A valve 30 is provided and has an inlet port 30a and two outlet ports 30b and 30c. A switch 30d is provided in the valve 30 and is operated by an actuator 30e to selectively direct fluid from the inlet port 30a to one of the outlet ports 30b and 30c as shown schematically by the dashed line and the solid line, respectively.
A conduit 31 extends from the port 22a of the housing 22 to the inlet port 30a of the valve 30. The outlet port 30b of the valve 30 is connected to atmosphere, and a conduit 32 extends from the outlet port 30c to a tee fitting 34. The tee fitting 34 is also connected to the conduit 10 and to a conduit 36 extending to a pressure gauge 38. The gauge 38 is conventional and functions to provide an indication of positive or negative pressure in the system.
In operation, the switch 30d of the valve 30 is switched to the position shown by the dashed line to connect and expose the housing 22 to atmosphere, via the hose 31 and the valve port 30b. The knob 28, and therefore the piston 24, is moved upwardly to expel any fluid in the cylinder to atmosphere via the conduit 31 and through the ports 30a and 30b of the valve 30.
The switch 30a is then moved by the actutor 30e to the position shown by the solid line to connect the cylinder 20 to the hose 14 via the conduit 31, the valve 30, the conduit 32, and the tee fitting 34, and thus create a closed system. The knob 28 is then pushed towards the housing 22 to move the piston 24 downwardly, as viewed in the drawing, to draw fluid from the system into the housing 22 and create a vacuum in the system which is indicated by the gauge 38. Once the desired vacuum level is reached, as indicated by the gauge 38, the switch 30a is switched back to the position shown by the dashed line to isolate the system. The gauge 38 is then monitored for any decrease in the vacuum (or increase in pressure) in the system which would indicate a leak within the system.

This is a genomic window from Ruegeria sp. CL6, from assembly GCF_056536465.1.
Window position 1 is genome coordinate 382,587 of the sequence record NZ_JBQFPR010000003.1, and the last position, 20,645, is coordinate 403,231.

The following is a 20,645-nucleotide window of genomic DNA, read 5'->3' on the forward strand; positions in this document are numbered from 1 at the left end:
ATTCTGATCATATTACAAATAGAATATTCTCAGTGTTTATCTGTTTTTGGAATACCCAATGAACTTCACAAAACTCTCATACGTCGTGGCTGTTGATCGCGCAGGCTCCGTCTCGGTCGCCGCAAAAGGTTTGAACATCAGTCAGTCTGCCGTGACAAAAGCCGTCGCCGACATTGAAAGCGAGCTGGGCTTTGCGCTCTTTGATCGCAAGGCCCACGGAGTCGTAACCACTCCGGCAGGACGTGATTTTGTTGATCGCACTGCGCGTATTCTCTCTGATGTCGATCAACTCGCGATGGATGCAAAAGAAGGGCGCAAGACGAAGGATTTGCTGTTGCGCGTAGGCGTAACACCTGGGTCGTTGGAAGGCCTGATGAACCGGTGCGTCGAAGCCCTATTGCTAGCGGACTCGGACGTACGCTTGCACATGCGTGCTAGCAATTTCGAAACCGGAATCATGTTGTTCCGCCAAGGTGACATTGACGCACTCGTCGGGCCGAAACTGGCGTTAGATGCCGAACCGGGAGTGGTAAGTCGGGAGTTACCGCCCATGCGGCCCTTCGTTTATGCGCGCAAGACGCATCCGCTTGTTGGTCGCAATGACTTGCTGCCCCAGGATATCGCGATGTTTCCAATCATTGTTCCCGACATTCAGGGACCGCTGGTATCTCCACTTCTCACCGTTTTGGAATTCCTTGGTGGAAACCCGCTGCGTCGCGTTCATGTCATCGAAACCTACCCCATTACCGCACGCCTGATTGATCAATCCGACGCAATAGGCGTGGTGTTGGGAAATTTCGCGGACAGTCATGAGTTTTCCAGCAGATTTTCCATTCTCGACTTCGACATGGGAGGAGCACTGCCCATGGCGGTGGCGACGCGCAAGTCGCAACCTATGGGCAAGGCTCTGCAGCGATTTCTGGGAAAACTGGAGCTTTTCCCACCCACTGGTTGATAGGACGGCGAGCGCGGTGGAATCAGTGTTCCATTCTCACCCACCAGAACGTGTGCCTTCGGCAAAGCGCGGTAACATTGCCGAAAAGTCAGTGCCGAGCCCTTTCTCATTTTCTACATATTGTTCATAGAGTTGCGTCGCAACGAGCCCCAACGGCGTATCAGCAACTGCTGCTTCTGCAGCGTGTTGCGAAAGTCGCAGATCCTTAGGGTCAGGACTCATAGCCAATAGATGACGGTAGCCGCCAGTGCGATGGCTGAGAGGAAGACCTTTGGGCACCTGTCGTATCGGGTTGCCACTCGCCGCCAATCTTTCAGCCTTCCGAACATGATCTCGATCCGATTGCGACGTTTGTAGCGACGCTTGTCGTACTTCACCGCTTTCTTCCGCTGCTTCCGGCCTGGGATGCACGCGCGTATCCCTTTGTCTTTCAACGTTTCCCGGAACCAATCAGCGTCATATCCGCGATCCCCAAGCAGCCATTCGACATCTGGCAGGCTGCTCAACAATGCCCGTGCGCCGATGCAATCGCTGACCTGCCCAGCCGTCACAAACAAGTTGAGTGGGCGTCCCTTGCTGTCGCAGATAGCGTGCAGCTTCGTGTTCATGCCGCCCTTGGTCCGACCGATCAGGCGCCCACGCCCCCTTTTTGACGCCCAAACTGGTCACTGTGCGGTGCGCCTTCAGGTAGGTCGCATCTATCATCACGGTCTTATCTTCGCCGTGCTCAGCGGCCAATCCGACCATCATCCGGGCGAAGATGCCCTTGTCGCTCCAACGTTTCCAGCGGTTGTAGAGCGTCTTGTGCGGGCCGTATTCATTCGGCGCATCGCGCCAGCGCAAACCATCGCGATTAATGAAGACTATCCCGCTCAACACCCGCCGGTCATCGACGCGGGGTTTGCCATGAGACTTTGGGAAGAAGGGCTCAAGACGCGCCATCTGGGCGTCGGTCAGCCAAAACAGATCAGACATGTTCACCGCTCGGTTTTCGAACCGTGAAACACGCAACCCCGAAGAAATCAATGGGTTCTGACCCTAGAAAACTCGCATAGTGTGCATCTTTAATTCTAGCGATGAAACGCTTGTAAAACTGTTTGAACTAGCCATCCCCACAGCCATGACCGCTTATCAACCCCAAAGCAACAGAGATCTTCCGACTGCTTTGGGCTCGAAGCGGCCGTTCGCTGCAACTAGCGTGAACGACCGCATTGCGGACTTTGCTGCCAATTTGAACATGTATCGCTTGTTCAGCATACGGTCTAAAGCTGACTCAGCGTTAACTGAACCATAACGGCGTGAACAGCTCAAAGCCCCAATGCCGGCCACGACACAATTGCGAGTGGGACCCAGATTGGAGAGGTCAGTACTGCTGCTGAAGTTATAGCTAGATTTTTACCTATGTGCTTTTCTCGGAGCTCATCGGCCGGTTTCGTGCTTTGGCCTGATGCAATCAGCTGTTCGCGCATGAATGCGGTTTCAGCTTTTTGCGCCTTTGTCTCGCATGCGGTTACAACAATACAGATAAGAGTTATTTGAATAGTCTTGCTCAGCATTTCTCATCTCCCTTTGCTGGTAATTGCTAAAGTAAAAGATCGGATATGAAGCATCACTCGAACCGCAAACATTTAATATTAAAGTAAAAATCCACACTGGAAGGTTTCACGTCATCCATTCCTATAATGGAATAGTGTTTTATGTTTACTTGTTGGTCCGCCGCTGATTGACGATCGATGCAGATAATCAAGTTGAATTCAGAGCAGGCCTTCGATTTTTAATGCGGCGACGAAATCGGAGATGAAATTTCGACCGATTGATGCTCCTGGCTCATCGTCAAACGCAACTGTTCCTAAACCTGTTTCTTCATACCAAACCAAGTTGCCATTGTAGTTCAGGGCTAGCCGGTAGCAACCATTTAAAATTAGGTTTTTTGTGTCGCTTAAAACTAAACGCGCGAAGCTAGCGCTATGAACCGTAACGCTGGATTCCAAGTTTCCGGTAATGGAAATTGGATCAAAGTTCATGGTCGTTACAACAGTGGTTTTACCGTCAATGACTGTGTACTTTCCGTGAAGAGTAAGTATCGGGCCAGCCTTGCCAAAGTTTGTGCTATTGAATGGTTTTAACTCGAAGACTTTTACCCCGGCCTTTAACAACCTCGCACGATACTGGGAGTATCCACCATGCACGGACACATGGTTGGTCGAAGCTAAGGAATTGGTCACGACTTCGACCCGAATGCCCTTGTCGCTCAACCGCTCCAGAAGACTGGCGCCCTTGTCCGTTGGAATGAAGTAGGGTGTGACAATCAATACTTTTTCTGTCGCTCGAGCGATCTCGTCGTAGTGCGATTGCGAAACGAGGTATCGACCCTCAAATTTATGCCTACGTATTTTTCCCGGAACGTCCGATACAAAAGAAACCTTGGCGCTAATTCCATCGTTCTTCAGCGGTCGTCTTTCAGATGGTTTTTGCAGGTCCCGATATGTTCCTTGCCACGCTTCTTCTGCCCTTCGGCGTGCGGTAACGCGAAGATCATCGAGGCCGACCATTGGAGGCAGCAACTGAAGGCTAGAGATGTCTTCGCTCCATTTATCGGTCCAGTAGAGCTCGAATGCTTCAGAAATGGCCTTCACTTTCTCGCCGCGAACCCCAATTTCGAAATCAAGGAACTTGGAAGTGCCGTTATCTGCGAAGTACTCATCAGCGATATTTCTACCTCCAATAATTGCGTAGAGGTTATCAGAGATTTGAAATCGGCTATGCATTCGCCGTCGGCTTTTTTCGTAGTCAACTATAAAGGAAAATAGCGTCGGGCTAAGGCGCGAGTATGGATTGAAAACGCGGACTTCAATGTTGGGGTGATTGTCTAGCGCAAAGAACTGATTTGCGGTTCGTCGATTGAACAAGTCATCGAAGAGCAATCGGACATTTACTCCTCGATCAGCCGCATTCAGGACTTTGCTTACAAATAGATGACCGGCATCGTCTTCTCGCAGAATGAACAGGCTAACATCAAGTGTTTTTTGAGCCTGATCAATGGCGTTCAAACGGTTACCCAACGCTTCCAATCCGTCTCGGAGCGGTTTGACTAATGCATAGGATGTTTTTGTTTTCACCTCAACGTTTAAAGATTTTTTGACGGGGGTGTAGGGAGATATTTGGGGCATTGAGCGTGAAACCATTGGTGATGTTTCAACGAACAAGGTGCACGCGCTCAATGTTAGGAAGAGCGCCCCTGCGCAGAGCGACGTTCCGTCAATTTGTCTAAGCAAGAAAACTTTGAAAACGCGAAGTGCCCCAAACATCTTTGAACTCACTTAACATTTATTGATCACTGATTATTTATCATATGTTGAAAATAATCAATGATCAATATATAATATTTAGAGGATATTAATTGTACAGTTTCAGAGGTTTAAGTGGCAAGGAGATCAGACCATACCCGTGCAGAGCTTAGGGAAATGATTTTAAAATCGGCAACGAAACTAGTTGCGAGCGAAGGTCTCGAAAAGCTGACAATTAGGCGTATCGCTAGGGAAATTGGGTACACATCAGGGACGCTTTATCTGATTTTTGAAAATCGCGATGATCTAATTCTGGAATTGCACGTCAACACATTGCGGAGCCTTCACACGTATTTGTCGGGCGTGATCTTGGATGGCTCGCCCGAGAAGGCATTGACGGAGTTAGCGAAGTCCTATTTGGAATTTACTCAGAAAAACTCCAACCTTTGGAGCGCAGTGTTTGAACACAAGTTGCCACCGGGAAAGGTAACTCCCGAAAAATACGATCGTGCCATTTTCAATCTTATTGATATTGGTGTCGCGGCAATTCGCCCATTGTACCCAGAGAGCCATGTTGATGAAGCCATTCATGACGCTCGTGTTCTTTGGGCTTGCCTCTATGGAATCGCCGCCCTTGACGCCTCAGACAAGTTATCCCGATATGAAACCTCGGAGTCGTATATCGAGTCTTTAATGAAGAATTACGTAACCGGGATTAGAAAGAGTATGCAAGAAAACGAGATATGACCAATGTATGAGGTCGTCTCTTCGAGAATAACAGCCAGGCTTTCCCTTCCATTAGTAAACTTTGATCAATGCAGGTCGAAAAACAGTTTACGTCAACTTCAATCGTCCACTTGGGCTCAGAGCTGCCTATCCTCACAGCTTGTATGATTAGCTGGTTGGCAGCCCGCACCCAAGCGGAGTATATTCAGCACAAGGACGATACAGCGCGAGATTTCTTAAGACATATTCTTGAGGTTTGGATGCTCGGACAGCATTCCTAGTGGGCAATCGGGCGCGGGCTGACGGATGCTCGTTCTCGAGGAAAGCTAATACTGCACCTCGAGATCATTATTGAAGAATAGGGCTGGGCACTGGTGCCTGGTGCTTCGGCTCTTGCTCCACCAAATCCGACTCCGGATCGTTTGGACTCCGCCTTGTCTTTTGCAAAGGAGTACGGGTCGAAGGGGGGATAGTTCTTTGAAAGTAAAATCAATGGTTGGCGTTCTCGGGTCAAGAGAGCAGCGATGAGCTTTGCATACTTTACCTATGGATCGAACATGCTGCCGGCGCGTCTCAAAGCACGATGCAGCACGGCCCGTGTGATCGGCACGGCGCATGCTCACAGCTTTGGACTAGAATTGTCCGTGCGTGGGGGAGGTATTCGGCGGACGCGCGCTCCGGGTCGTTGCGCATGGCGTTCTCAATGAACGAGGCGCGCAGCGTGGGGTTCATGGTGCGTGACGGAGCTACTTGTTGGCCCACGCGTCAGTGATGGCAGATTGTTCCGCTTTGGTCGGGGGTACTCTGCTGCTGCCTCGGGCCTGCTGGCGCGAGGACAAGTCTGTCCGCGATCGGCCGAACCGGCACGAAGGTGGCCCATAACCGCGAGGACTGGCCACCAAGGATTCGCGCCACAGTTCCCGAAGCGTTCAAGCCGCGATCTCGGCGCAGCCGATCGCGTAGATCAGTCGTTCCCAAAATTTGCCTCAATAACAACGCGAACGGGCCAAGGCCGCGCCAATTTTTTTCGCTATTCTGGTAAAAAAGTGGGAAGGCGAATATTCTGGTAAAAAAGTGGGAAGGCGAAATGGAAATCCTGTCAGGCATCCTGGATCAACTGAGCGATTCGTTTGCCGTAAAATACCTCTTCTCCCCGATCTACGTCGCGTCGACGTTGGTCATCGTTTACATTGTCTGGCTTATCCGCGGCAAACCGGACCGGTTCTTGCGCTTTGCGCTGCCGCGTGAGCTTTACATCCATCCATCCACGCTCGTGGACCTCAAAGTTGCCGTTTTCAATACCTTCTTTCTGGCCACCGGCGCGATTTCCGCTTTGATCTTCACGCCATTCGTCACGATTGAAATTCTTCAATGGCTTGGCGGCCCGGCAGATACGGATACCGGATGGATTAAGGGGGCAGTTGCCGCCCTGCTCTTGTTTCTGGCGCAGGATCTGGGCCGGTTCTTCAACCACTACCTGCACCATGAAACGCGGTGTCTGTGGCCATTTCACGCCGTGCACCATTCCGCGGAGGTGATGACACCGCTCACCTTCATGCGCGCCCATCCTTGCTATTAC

In the event it is desired to establish a positive pressure in the system and test for any variations in this pressure corresponding to leaks in the system, the switch 30d of the valve 30 is initially switched to the position shown by the dashed line to connect and expose the housing 22 to atmosphere, via the hose 31. The knob 28, and therefore the piston 24, is moved downwardly to charge the housing 22 with atmospheric air. The switch 30a is then moved to the position indicated by the solid line in the drawing. The knob 28 is then pulled away from the housing 22 to move the piston 24 upwardly as viewed in the drawing. This expels the air from the housing 22 and into the system via the conduit 31 and the valve 30 to establish a predetermined positive pressure in the system as indicated by the gauge 38. Once the desired pressure is reached, as indicated by the gauge 38, the switch 30a is switched back to the position shown by the dashed line to isolate the system. The gauge 38 can then be monitored for any decrease in the pressure in the system which would indicate a leak within the system.
Thus, the system of the present invention provides an accurate indication of leakage in a closed fluid flow system, yet is relatively inexpensive. Moreover, since the system of the present invention is relatively compact, light-weight, and portable, and does not require an external power source, it can easily be carried to, and connected in, an existing closed fluid system to check for leaks in the system.